Jane is doing a PhD and is supervised by Professor Mary. Mary asked Jane to put together a review article for a book based on a draft chapter from Jane’s thesis with additional suggestions from Mary. The book article was submitted with the authors listed as Jane and Mary (corresponding author). I am unsure whether this has actually been published, though it was submitted well before the now-published review by Mary.

Sometime later, Mary submitted a broader review article online which used large chunks of text and figures from the book article which were directly written/generated by Jane. Whole paragraphs were copied verbatim from the first article to Mary’s article, and many more paragraphs were slightly rewritten but contained exactly the same references and phrases from the first article. Mary’s paper did not cite the book review. Mary was listed as the sole author. Jane was not informed this review was being written, and was not asked for permission to include her figures or content from the book article, which were originally written by her for her thesis.

  1. Did Jane ‘hand over’ the rights to her written material to Mary by agreeing to submit the book article under both of their names?

  2. Should Mary have credited Jane in the article as a second author because she used exact sentences from the book article which were written by Jane?

  3. Will Jane still be able to use these (her) phrases and figures in her thesis despite not being credited on Mary’s online article?

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    The first question we have to resolve is whether Mary plagiarized from the earlier joint paper. (a) Did Mary's paper cite the previous paper by Jane and Mary, and did it make clear that the relevant text and figures were extracted therefrom? (b) Were the text and figures of a sort that the standards of the field would normally expect to be original (i.e. not "boilerplate"?) – Nate Eldredge Jan 23 '18 at 3:13
  • A separate question is whether Mary has infringed the copyright of the previous paper. But I think that's not really on topic here - we can speak knowledgeably about the ethics but less so about the law. (There is Law.SE for the latter.) – Nate Eldredge Jan 23 '18 at 3:14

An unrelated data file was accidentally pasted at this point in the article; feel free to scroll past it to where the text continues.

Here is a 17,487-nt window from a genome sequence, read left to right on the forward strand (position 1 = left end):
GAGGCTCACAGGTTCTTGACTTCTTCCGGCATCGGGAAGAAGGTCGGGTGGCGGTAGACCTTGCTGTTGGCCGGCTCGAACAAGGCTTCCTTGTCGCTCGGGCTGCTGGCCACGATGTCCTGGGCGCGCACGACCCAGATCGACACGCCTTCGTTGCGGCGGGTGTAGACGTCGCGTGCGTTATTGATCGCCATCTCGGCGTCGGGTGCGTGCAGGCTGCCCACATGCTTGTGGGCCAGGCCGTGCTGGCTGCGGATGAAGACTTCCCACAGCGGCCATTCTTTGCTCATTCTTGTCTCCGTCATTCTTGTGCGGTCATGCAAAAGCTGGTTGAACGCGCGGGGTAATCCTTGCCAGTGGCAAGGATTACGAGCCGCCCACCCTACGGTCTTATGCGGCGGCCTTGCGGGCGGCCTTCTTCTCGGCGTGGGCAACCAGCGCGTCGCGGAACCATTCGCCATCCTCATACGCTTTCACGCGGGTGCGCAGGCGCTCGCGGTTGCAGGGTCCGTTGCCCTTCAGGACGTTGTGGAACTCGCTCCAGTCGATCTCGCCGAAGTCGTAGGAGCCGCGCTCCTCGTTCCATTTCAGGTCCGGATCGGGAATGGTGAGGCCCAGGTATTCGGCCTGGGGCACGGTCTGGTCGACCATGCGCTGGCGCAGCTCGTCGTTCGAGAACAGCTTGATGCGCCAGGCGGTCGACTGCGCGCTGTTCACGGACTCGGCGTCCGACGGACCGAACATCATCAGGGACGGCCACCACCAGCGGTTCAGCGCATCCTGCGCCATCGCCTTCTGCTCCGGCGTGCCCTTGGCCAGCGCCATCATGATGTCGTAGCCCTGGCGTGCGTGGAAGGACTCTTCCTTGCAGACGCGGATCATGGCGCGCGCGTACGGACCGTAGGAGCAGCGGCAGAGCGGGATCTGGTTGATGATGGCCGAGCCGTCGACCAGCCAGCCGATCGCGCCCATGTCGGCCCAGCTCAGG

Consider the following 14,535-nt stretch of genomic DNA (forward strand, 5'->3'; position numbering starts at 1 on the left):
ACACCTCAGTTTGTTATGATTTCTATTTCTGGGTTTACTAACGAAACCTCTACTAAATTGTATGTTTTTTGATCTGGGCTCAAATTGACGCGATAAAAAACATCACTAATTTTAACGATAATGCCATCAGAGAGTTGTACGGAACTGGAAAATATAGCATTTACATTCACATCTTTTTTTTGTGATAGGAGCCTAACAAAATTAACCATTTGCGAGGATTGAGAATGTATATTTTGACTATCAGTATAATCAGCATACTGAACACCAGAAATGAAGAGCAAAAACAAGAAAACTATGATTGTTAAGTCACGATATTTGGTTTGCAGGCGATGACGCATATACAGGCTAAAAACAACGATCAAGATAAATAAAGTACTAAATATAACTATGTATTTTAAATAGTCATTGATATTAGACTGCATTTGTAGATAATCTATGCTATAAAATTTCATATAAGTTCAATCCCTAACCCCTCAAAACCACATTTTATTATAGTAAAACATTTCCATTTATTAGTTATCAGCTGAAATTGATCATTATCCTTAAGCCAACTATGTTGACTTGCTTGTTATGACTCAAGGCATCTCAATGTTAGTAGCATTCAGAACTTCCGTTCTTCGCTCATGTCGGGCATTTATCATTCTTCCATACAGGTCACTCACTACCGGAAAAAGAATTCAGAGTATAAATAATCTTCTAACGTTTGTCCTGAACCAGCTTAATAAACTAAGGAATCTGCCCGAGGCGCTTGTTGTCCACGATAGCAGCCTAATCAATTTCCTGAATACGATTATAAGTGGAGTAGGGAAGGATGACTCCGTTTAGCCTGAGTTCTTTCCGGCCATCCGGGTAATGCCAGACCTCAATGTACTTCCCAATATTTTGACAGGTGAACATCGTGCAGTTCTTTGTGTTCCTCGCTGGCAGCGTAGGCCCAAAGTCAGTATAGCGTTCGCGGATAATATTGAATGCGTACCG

• Original poster here - Mary's paper did not cite the book review (co-authored by Mary and Jane - unsure whether this has actually been published yet though it was submitted well before the now-published review by Mary). – Anonymous Jan 23 '18 at 3:20
  • Original poster again - I'm not quite sure what you mean by the text being 'standards of the field' but whole paragraphs were copied from the first article to Mary's article (not rewritten at all), and many more paragraphs which were slightly rewritten but contained exactly the same references and phrases from the first article. – Anonymous Jan 23 '18 at 3:23
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    unsure whether this has actually been published yet – A search for your article on the Internet should yield this information. – Wrzlprmft Jan 23 '18 at 19:37

Here are the relevant facts:


  • The copyright of everything you create belongs to you by default (in any reasonable legislation).

  • In some legislations, your copyright or parts thereof may automatically be transferred to your employer upon creation.

  • Apart from that, any sort of copyright transfer can usually only happen due to a contract you signed, e.g., with your university, supervisor, or a publisher. In the latter case, your co-authors (i.e., your supervisor) usually do not gain additional rights.

  • Publishing content to which you hold the copyright without your permission constitutes a copyright infringement.

  • The crucial question in case of a lawsuit will likely be what you can prove that you created.

Academic Ethics

  • If you creatively contributed to an article, which particularly includes conceptualising figures and writing paragraphs for a review articles, you have to be made a co-author according to academic authorship standards.

  • Even if Mary were the sole author of both articles involved, re-using material in the way you describe may constitute self-plagiarism. This mostly depends on the publisher’s requirements regarding the absence of prior publication and the status of book articles in your field.

  • Submitting any content you created for publication without citation or similar considers a breach of academic ethics even if you are listed as an author or do not hold the copyright.

What you should do

  • Secure all evidence of which content you created.
  • Check your contracts and what has been published.
  • Talk to your supervisor.

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